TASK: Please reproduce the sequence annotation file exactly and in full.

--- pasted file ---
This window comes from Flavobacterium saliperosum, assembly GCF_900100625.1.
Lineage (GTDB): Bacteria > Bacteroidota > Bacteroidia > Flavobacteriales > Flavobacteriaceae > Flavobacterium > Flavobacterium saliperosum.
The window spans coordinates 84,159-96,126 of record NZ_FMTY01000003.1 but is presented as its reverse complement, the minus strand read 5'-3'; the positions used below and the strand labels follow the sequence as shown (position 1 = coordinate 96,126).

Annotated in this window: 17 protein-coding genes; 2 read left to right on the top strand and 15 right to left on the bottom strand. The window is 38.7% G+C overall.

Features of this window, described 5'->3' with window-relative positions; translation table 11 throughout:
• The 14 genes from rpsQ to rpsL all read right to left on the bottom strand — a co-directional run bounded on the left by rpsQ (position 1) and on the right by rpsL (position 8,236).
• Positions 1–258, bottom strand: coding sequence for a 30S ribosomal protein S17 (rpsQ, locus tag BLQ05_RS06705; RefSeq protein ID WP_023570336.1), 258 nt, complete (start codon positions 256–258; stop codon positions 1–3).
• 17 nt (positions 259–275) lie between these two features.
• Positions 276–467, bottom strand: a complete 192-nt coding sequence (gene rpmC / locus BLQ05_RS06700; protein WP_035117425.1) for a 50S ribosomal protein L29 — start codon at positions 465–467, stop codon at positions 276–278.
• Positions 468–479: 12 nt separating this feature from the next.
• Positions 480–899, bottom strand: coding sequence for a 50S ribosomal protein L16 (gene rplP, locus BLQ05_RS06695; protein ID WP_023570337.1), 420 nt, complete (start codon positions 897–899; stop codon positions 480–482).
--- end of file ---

This window comes from Flavobacterium saliperosum, assembly GCF_900100625.1.
Lineage (GTDB): Bacteria > Bacteroidota > Bacteroidia > Flavobacteriales > Flavobacteriaceae > Flavobacterium > Flavobacterium saliperosum.
The window spans coordinates 84,159-96,126 of record NZ_FMTY01000003.1 but is presented as its reverse complement, the minus strand read 5'-3'; the positions used below and the strand labels follow the sequence as shown (position 1 = coordinate 96,126).

Annotated in this window: 17 protein-coding genes; 2 read left to right on the top strand and 15 right to left on the bottom strand. The window is 38.7% G+C overall.

Features of this window, described 5'->3' with window-relative positions; translation table 11 throughout:
• The 14 genes from rpsQ to rpsL all read right to left on the bottom strand — a co-directional run bounded on the left by rpsQ (position 1) and on the right by rpsL (position 8,236).
• Positions 1–258, bottom strand: coding sequence for a 30S ribosomal protein S17 (rpsQ, locus tag BLQ05_RS06705; RefSeq protein ID WP_023570336.1), 258 nt, complete (start codon positions 256–258; stop codon positions 1–3).
• 17 nt (positions 259–275) lie between these two features.
• Positions 276–467, bottom strand: a complete 192-nt coding sequence (gene rpmC / locus BLQ05_RS06700; protein WP_035117425.1) for a 50S ribosomal protein L29 — start codon at positions 465–467, stop codon at positions 276–278.
• Positions 468–479: 12 nt separating this feature from the next.
• Positions 480–899, bottom strand: coding sequence for a 50S ribosomal protein L16 (gene rplP, locus BLQ05_RS06695; protein ID WP_023570337.1), 420 nt, complete (start codon positions 897–899; stop codon positions 480–482).